All About Japan

A Humidifier with No Electricity Required

Handicrafts Shopping Design Natural Japan

In the dry months of winter or in places that don’t have much humidity, it’s probably a good idea to invest in a humidifier. But while humidifiers may be practical, but they aren’t really known for their aesthetic beauty, or being kind to the environment. That all changes with the brilliant, eco-friendly humidifier, Mast.

With its billowing sails of thinly cut wood on top of an equally elegant wooden boat, this humidifier from the Ryoki Ohashi collection can be display proudly on any surface. Best of all, its defining feature is something we can all get behind: it needs no electricity to function!

How does this machine-replacement work exactly? Put simply, it adds moisture to the air by absorbing water from the reservoir in the “boat” sections up into the paper-thin “sails,” at which point the water evaporates. The large surface area allows the sails to release moisture 10 times faster than a bowl of water, not to mention that it’s infinitely more stylish.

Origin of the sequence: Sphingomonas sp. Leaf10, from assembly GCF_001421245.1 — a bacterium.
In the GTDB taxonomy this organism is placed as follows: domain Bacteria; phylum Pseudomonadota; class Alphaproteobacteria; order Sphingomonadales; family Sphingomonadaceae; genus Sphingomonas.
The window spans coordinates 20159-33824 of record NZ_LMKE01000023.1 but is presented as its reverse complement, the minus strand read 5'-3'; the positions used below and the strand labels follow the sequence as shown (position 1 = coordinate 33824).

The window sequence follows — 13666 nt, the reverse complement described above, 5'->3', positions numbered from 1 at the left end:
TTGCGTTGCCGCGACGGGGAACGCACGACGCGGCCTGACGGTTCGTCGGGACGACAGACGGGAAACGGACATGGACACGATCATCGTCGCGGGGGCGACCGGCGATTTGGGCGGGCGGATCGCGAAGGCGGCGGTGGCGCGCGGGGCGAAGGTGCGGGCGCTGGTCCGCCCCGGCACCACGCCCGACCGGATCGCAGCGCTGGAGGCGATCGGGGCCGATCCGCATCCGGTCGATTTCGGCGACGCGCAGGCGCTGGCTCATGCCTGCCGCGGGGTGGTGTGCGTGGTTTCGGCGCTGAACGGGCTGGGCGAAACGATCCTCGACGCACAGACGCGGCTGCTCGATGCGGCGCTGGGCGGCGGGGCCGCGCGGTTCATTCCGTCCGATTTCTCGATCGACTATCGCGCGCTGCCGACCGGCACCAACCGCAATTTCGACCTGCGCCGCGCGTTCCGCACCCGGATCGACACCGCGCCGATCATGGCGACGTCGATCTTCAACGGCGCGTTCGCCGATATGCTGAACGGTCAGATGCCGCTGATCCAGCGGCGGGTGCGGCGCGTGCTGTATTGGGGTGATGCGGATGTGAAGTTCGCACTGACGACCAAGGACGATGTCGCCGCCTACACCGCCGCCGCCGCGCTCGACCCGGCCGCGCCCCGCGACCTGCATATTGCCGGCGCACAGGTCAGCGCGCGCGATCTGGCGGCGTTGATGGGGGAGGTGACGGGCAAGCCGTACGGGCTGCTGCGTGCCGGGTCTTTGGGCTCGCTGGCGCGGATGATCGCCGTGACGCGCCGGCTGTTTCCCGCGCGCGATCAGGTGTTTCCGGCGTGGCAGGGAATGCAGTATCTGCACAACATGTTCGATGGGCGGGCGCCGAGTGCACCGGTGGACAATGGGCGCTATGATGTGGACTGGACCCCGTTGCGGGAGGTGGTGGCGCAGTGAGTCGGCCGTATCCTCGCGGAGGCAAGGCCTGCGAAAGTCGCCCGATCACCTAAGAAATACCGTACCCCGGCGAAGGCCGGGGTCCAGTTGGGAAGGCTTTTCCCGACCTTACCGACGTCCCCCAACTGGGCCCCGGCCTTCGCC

Besides not needing to be plugged in, the beautiful hinoki (Japanese cypress) wood gives the room a faint forest aroma. Combining its eco-friendly properties with the relaxing fragrance really makes this humidifier rise to the top of the class.

It should be noted, though, that over time the sheets of wood will begin to permanently change color, and the sails will also lose their ability to absorb water. At that time, you’ll probably want to order a new set of sails from the Masuza shop, where you can get the humidifier for ¥7,560 (US$67.30) and the extra sails for ¥864 ($7.70). If you think you'd have difficulty reading the kanji characters on Masuza's website, you can also find the humidifier and extra sails on the multilingual website, Nihon Ichiban. This is a handmade item, so expect some delay in shipping to your home, but the beauty and simplicity alone are worth the wait.

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